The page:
There’s a metatextual link between what Ender struggles through and what the actor playing Ender struggles through. The book puts Ender Wiggin through grueling tests of willpower, intelligence, and moral compromise so readers know two things for sure: 1) Ender is the greatest military genius in all possible universes; 2) Government-endorsed competition can rip the humanity out of someone and make them, at best, a joyless machine–at worst, a dangerous psychopath. For the film, this means that Ender’s child actor must exude deepest despair and coldest intellect but aching compassion. The actor must be a prodigy himself to play the role correctly. Asa Butterfield–The Boy in the Striped Pajamas, Hugo–has been an able enough lead in dramatic pictures, but his despair feels painted on. We get the sense that this a normal kid doing extraordinary things. He’s competent but never convincing. Someone playing Ender needs to be flesh and blood–or else he just isn’t Ender Wiggin. As soon as we see a kid trying to look melancholy for the audience (rather than trying to break through blackest darkness while fulfilling his duties), the illusion is broken. We just say, “Smile.” You can’t tell Ender Wiggin, “Smile.”
The script works hard for PG-13. Key scenes where Ender brutalizes peers are castrated. Six-year-old Ender kicking a bully’s face in? Gavin Hood’s pre-teen Ender stops before knocking him out. Another fight scene renders his traumatic violence a freak accident. Because director and screenwriter Gavin Hood strips Ender Wiggin of his agency in that pivotal scene, the aftermath is less believable, and his classic quote about how total destruction yields total intimacy (shown in a title card at the beginning of the movie) hits with little-to-no impact: “In the moment when I truly understand my enemy, understand him well enough to defeat him, then in that very moment I also love him.” Not when you barely touched him. Another character finishes that sentence for him, when Ender says it–as if Ender were speaking in cliches instead of revealing a heartbreaking truth about warped compassion. Asa Butterfield would have to be a brilliant actor (or a horribly depressed fifteen-year-old) to speak those lines with conviction, anyway. But the film remains so safe that the darkness of its source material leaves a plot hole where Ender’s frown is. Using the video game he plays as an symbolic example, the film turns his avatar into a cute mouse, and stops well before allowing him to slay digital children to advance.
Ender is often isolated in the book. In the movie, he is surrounded by loving friends, and reaches them through face chat when Graff gives him a time out. The original Ender struggles for everything he has, and advances from army to army based on skill and determination. The film’s Ender is thrown from one crew to another because Graff is already convinced that he’s ready. The most telling comparison is that novel’s Ender goes through grueling battle school showdowns for months and years. In the film, Ender participates in less than five (I’ll remain silent on the difference). Far from genius, Gavin Hood’s boy wonder seems decently intelligent. The screenplay moves him along on rails, as does his video game.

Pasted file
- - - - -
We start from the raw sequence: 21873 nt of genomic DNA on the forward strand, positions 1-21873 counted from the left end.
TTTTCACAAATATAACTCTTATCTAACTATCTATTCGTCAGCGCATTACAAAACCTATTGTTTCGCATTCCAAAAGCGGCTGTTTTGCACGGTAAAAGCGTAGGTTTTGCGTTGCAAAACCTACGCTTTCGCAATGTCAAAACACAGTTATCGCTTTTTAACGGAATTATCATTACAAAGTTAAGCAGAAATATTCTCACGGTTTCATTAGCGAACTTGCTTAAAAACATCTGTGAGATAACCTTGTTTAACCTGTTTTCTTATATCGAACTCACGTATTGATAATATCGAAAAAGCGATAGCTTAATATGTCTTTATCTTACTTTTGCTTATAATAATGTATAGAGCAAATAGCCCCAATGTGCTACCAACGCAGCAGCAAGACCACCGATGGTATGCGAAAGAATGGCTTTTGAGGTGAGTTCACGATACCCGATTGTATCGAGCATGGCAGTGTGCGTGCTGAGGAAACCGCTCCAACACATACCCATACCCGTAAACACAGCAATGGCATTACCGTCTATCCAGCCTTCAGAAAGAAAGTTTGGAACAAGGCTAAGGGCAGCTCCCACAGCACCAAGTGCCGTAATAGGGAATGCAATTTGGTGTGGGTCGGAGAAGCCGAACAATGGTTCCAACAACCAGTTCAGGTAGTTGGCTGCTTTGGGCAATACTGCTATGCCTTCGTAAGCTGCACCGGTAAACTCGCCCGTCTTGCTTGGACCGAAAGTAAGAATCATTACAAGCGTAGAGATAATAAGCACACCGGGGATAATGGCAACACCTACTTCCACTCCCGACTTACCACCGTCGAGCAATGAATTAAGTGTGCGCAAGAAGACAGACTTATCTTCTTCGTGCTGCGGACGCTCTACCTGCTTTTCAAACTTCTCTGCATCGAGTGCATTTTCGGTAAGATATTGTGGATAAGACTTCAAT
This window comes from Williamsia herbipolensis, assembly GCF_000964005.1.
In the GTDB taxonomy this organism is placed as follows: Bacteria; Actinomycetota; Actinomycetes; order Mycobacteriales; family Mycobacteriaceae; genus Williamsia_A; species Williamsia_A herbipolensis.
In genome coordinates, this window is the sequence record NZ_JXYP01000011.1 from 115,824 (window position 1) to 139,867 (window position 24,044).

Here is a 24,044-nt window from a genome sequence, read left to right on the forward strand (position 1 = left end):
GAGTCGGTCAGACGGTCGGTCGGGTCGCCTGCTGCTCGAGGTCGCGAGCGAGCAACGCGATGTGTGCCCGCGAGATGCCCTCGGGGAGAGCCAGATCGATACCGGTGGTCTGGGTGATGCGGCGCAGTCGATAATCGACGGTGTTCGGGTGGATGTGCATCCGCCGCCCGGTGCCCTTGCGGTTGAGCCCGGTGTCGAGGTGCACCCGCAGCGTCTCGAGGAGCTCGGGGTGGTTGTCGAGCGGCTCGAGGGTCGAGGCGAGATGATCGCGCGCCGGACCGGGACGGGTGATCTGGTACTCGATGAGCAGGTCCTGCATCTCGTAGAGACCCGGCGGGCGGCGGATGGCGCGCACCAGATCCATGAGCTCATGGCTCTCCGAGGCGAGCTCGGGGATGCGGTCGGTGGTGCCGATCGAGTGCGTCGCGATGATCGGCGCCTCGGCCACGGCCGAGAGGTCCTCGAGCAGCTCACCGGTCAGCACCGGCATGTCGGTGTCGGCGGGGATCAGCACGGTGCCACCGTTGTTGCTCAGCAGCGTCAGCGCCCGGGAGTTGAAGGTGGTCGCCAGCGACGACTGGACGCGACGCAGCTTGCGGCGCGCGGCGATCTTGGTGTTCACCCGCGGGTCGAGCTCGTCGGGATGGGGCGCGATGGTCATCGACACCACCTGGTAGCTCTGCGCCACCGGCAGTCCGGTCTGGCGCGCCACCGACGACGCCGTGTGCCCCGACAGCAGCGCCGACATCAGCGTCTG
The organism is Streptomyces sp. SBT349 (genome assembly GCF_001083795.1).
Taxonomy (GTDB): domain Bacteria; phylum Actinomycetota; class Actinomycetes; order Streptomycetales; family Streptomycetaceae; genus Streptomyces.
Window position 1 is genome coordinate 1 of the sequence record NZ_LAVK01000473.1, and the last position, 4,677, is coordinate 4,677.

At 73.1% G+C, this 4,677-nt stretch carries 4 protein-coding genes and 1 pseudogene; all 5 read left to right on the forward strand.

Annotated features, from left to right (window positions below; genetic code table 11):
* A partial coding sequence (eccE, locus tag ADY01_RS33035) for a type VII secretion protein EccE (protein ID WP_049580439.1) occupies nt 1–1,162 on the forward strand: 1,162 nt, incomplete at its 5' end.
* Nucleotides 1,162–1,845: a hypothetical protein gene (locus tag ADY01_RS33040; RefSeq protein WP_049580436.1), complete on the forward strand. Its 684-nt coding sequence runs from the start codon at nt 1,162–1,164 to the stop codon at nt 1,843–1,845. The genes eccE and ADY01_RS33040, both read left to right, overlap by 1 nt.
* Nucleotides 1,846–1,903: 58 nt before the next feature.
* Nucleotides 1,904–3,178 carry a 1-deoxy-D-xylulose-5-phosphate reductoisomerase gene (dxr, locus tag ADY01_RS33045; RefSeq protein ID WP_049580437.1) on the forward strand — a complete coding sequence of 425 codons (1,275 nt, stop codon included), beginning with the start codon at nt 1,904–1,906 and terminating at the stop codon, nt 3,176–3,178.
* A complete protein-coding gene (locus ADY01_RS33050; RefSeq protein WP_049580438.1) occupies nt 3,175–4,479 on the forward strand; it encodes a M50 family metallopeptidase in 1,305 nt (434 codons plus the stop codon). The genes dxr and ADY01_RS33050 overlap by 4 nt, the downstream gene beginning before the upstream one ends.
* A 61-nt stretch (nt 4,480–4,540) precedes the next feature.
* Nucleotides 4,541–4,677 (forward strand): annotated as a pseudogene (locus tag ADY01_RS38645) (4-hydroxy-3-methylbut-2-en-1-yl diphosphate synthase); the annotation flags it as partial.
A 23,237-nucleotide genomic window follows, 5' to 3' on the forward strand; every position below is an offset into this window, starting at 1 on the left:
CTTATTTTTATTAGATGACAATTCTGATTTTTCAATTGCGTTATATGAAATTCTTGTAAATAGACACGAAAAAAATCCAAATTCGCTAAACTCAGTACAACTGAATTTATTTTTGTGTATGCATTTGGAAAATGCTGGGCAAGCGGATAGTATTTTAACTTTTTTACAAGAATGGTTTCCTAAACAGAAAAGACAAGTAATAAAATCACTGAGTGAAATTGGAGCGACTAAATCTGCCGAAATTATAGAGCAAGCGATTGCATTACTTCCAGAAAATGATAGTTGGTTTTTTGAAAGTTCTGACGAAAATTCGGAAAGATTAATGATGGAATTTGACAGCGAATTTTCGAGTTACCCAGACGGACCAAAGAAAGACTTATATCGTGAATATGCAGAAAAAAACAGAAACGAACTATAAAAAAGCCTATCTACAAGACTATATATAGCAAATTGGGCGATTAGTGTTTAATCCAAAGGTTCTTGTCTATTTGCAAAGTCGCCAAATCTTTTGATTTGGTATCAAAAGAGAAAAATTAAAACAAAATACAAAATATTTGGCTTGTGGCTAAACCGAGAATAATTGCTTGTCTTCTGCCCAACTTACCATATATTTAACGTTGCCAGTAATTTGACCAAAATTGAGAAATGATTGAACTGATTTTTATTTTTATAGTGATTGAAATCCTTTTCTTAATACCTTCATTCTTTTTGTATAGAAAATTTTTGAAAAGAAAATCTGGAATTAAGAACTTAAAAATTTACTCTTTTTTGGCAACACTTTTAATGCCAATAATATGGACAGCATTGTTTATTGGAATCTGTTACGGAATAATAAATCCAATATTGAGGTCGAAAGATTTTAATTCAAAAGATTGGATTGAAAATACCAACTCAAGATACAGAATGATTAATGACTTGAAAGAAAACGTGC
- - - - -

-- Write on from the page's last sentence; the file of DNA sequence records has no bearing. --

With the whiplash-inducing plot speed, however, I realized something. Ender’s Game is not unfilmable because everything takes place in Ender Wiggin’s head (as Orson Scott Card has stated). It’s because there’s so much going on. So much happens in the film, and it’s only about four percent of the novel! Here I am complaining about leaving stuff out (“Do you want a fifty-hour film?”). The filmable film would be two films and it would be rated R. Apparently some screenplay attempts were R-rated. There were many of all kinds that all perished. Thus, it’s wonderful that this film exists. And my criticisms are beside the point. Just as I would give Abrams’s Star Trek positive ratings, I will heartily recommend Ender’s Game, especially for those who haven’t read the book. The book is a book’s book, and a great one. How to adapt that? Simple. Make it a film’s film. Orson Scott Card went 25 years before accepting a screenplay for his unfilmable novel. The proper impossible script. But Card wasn’t waiting for perfect literature. He waited for his story to congeal into something tangible. A football. And subconsciously, he waited for enough special effects to knock that football over them mountains and out of the dang galaxy.
And you know what? Pay Uncle Rico about $110 million, because this sucker flies.
P.S. While all due fingers remain wagging toward Orson Scott Card for his controversial statements, the Ender’s Game film and its source material support compassion and acceptance for all existence. Moreover, the film’s creators have maintained their distance from Card’s personal views thereof.